Back to Annual Report
Accredited, Collaborative Care Across the Life Continuum
The Smidt Heart Institute’s Adult Congenital Heart Disease (ACHD) Program is one of only 50 programs in the nation to achieve the prestigious ACHD Accredited Comprehensive Care Center designation. Our philosophy: one-stop care from intrauterine life through adulthood, even for the most complex congenital heart disorders.
Tim cherishing family time
- Seamless, comprehensive congenital cardiac care, from conception to advanced age
- One of only a handful of centers around the world to offer minimally invasive valve reconstruction for any of the four cardiac valves to patients of all ages
- First institution to develop a bedside technique for minimally invasive patent ductus arteriosus closure in severely premature infants
- First-in-man novel percutaneous pulmonic valve replacement
- Multispecialty maternal-fetal care for ACHD patients through our collaborative High-Risk Pregnancy Program
- Expertise in highly complex and challenging congenital heart care, including advanced electrophysiology, interventional catheterization, cardiac surgery, and heart and multiorgan transplantation
- Advanced testing, including multiplanar 3D imaging to visualize complex congenital anatomy, exercise testing, cardiac nuclear studies, fetal cardiac evaluation and cardiogenetic counseling
- Identify and manage congenital heart valve disorders
- Expertise in complex structural heart defects, including hypoplastic left heart syndrome, tetralogy of Fallot, transposition of the great arteries and coronary artery fistula
- Multidisciplinary care for adult conditions complicated by ACHD
- Monitor and treat arrhythmias associated with congenital heart disease
3 days to 77 years
youngest and oldest patients to date
Provider Satisfaction Score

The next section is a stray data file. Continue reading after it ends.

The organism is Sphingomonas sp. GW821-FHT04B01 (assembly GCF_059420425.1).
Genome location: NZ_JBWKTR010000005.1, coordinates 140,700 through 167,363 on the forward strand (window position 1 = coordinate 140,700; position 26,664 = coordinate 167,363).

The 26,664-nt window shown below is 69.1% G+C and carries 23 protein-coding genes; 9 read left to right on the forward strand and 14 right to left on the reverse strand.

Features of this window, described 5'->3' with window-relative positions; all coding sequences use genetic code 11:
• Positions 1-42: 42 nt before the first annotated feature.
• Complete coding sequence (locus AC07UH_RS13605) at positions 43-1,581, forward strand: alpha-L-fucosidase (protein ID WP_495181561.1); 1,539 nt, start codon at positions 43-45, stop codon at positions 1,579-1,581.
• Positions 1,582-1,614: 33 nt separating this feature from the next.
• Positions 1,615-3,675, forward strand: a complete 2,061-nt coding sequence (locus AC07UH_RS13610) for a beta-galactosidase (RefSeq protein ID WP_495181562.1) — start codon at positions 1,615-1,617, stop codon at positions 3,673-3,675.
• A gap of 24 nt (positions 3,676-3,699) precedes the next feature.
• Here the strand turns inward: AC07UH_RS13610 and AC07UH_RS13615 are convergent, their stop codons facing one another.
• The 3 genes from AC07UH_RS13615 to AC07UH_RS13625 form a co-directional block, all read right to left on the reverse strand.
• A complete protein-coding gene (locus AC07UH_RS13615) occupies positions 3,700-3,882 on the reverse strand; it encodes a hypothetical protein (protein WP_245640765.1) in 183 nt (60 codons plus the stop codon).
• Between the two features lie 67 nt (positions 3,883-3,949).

30-day mortality for >3 years
consecutive cases (and counting) with no 30-day surgical mortalities
"I went from feeling that I was going to die—leaving my wife as a widow and my kids without a father—to having a rich, full life with decades of hope and expectations."
– Tim Fitzgerald
Ross procedure patient
Tim Fitzgerald (37) was referred to the Smidt Heart Institute after an attempt to address congenital aortic valve stenosis at another hospital failed due to a hostile chest cavity.
Preoperative imaging confirmed Tim was not a candidate for transcatheter aortic valve replacement (TAVR). He underwent a Ross procedure to replace his diseased aortic valve with his own pulmonary valve, which was, in turn, replaced with a pulmonary allograft. He did well intraoperatively and recovered quickly.
The care team expects Tim’s successful surgery to provide him with a future free from open-heart surgery, unlike alternative treatments often used for congenital aortic valve stenosis, which typically require lifelong anticoagulation or reoperation in 10-25 years. One year after the procedure, Tim is healthy, thriving and enjoying his time as an active and engaged husband and father of three young children.